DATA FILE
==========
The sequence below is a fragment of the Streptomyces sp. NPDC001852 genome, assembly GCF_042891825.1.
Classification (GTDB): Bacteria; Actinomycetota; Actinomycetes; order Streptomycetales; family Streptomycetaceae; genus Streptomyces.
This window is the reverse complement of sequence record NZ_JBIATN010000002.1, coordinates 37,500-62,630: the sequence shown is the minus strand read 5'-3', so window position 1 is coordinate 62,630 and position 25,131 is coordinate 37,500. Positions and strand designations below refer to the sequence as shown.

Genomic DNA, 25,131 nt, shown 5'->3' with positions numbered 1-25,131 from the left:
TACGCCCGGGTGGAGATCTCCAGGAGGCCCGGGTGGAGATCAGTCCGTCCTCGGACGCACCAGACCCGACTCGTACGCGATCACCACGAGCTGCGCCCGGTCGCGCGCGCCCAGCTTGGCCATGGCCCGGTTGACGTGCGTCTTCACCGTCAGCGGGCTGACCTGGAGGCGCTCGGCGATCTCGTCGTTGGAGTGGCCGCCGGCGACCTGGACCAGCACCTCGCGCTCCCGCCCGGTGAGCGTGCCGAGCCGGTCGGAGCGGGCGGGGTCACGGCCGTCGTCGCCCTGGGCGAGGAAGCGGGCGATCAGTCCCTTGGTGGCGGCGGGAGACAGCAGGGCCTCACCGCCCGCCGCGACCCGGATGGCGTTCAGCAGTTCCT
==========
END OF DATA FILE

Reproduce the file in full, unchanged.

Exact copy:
The sequence below is a fragment of the Streptomyces sp. NPDC001852 genome, assembly GCF_042891825.1.
Classification (GTDB): Bacteria; Actinomycetota; Actinomycetes; order Streptomycetales; family Streptomycetaceae; genus Streptomyces.
This window is the reverse complement of sequence record NZ_JBIATN010000002.1, coordinates 37,500-62,630: the sequence shown is the minus strand read 5'-3', so window position 1 is coordinate 62,630 and position 25,131 is coordinate 37,500. Positions and strand designations below refer to the sequence as shown.

Genomic DNA, 25,131 nt, shown 5'->3' with positions numbered 1-25,131 from the left:
TACGCCCGGGTGGAGATCTCCAGGAGGCCCGGGTGGAGATCAGTCCGTCCTCGGACGCACCAGACCCGACTCGTACGCGATCACCACGAGCTGCGCCCGGTCGCGCGCGCCCAGCTTGGCCATGGCCCGGTTGACGTGCGTCTTCACCGTCAGCGGGCTGACCTGGAGGCGCTCGGCGATCTCGTCGTTGGAGTGGCCGCCGGCGACCTGGACCAGCACCTCGCGCTCCCGCCCGGTGAGCGTGCCGAGCCGGTCGGAGCGGGCGGGGTCACGGCCGTCGTCGCCCTGGGCGAGGAAGCGGGCGATCAGTCCCTTGGTGGCGGCGGGAGACAGCAGGGCCTCACCGCCCGCCGCGACCCGGATGGCGTTCAGCAGTTCCT